Cheers, much appreciated The rad is on number 5 and a good quality, big double. The trouble is, when the rest of the house reaches the target temp, this room is 2.5 degrees lower. I did try putting the central thermostat in the kitchen, putting the temperature up 2.5 degrees and adjusting the other rads around the house to compensate but it didn't really work!
GaryOConnor21/01/2020 18:21

Cheers, much appreciated The rad is on number 5 and a good quality, …Cheers, much appreciated The rad is on number 5 and a good quality, big double. The trouble is, when the rest of the house reaches the target temp, this room is 2.5 degrees lower. I did try putting the central thermostat in the kitchen, putting the temperature up 2.5 degrees and adjusting the other rads around the house to compensate but it didn't really work!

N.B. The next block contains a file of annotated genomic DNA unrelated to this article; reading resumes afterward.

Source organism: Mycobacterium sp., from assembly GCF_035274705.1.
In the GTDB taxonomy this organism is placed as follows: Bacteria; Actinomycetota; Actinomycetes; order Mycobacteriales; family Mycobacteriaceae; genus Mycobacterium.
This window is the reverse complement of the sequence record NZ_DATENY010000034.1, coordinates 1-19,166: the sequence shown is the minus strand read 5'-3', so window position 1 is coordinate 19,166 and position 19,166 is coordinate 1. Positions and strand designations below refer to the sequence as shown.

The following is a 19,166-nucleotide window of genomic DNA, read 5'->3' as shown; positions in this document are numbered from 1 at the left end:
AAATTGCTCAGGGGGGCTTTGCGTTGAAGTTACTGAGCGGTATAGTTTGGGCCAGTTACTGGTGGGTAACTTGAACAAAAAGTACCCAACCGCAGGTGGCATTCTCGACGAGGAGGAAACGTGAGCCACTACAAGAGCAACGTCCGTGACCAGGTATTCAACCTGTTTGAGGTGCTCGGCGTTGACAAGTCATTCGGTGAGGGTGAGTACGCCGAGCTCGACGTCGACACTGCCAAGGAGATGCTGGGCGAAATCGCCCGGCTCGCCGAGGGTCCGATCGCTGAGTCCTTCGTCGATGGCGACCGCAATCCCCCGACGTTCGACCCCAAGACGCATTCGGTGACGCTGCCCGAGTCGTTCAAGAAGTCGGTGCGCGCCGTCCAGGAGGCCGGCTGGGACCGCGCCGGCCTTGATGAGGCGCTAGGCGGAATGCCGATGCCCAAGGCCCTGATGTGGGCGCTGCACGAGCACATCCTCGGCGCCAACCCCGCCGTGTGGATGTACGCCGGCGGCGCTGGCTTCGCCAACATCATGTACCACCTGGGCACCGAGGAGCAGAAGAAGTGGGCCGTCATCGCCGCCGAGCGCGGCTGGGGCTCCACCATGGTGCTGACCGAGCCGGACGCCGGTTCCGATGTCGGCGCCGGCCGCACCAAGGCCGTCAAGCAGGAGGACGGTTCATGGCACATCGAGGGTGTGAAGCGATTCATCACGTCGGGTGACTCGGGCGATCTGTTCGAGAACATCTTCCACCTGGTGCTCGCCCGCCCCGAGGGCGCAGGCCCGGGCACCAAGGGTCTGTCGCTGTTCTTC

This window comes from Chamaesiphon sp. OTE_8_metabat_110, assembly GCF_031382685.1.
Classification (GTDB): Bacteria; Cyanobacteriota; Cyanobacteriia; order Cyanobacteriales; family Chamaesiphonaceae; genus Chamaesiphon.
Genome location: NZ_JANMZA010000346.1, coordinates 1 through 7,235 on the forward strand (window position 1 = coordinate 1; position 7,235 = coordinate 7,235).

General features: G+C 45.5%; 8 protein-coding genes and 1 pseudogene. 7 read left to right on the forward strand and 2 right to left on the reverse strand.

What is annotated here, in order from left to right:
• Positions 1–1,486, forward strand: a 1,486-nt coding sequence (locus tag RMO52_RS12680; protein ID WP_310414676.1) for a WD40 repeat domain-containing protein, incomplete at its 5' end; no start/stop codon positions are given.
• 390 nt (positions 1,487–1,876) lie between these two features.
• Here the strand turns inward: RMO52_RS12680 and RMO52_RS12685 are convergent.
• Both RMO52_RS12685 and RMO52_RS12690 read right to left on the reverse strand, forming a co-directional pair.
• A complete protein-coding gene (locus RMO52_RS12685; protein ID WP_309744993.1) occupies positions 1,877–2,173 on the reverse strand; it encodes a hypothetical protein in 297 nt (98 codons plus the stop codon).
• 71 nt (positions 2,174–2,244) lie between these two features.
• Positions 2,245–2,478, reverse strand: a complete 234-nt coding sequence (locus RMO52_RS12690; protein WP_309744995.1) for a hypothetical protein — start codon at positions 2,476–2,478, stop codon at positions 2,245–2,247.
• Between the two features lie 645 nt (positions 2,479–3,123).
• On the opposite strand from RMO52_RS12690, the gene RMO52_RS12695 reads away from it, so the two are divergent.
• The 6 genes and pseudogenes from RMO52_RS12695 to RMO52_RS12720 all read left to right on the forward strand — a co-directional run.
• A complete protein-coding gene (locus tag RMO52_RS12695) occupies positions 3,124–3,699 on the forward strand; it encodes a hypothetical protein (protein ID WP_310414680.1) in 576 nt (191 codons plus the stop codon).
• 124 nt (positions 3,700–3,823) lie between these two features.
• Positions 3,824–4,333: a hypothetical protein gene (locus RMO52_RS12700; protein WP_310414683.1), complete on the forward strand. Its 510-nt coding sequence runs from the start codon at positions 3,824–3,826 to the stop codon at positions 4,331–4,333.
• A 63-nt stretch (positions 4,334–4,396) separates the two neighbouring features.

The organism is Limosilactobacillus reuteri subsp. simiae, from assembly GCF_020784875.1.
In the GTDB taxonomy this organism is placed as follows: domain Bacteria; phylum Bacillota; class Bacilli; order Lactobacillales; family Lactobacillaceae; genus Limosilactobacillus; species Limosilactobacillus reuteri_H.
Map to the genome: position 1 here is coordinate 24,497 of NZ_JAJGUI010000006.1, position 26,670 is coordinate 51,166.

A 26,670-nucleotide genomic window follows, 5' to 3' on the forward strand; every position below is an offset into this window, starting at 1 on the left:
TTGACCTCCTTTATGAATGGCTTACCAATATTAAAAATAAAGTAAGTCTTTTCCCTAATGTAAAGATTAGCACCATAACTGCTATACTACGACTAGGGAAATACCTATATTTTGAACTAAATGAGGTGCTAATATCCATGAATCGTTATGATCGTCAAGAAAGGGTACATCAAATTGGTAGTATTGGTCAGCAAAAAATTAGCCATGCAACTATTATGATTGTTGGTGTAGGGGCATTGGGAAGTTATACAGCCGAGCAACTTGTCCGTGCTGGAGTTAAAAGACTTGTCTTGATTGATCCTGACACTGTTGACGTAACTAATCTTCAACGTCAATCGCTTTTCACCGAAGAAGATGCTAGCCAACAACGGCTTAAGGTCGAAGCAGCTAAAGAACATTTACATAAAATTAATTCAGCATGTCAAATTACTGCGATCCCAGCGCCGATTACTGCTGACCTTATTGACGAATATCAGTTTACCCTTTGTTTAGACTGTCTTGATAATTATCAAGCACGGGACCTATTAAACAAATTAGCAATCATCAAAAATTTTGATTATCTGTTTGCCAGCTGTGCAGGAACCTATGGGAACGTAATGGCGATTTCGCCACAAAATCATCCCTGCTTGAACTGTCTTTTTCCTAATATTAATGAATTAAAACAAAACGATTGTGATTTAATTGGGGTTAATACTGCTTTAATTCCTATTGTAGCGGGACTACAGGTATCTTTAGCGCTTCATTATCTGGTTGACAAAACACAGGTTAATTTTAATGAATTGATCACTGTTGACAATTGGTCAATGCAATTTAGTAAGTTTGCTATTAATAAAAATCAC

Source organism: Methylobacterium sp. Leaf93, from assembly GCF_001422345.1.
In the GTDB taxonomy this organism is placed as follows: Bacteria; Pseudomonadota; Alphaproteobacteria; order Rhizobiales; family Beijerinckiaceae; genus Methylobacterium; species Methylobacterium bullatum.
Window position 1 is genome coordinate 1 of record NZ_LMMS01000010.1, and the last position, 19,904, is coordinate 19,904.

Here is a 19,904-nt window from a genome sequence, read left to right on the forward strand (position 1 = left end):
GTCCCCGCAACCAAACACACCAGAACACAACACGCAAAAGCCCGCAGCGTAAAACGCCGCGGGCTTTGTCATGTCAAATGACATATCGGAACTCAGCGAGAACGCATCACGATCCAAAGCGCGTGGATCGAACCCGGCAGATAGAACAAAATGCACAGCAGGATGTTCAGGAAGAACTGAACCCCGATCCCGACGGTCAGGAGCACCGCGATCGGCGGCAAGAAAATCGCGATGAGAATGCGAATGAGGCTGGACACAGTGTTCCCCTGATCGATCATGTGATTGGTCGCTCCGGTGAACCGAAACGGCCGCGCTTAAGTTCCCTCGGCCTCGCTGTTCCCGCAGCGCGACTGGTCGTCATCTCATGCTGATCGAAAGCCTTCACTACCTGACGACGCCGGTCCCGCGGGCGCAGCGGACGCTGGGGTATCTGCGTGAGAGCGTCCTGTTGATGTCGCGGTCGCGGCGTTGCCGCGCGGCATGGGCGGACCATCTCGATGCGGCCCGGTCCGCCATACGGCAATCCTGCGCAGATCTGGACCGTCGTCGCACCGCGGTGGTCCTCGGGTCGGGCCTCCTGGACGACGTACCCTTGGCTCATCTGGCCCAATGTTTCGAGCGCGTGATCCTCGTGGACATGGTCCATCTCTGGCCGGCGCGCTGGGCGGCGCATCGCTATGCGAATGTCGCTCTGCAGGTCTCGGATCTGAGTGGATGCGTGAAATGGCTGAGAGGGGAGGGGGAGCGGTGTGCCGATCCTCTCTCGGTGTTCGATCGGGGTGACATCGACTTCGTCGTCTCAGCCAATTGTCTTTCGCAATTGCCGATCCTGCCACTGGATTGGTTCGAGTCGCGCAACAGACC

Well I don't think smart TRV's will help either then.

Really the proper solution is to try and reduce the heat lose in that room by insulating and draught-proofing, as really you're chucking heat/money away.

IIt sounds like you've already tried but if that isn't an option, then I'd try experimenting with the thermostat and radiators valves and water flows to try and balance things out.

Why did your attempt not work? WHy did you put the target temnperature up? Surely you just want to move the thermostat into the kitchen, leave it as the target temperature so it doesn't turn off the boiler until the kitchen is at the correct temperatire and then use the TRV's in the other rooms to turn those radiators down, so they switch off when those rooms get up to temperature, leaving the kitchen one on until that is also up to temperature, at which point the boiler is switched off by the thermostat.
Edited by: "UKBFG" 21st Jan
@GaryOConnor Or just admit defeat and run a little fan heater, or halogen heater in the kitchen when you're actually in there and then shut the door when you're not and keep the heat in the rest of the house as much as possible. I guess you could even hook a smart plug and heater up to a motion sensor (Hue one do temp too I believe, so potentially allowing if it's cold & movemnet is detected) to switch the heater on for 5 minutes.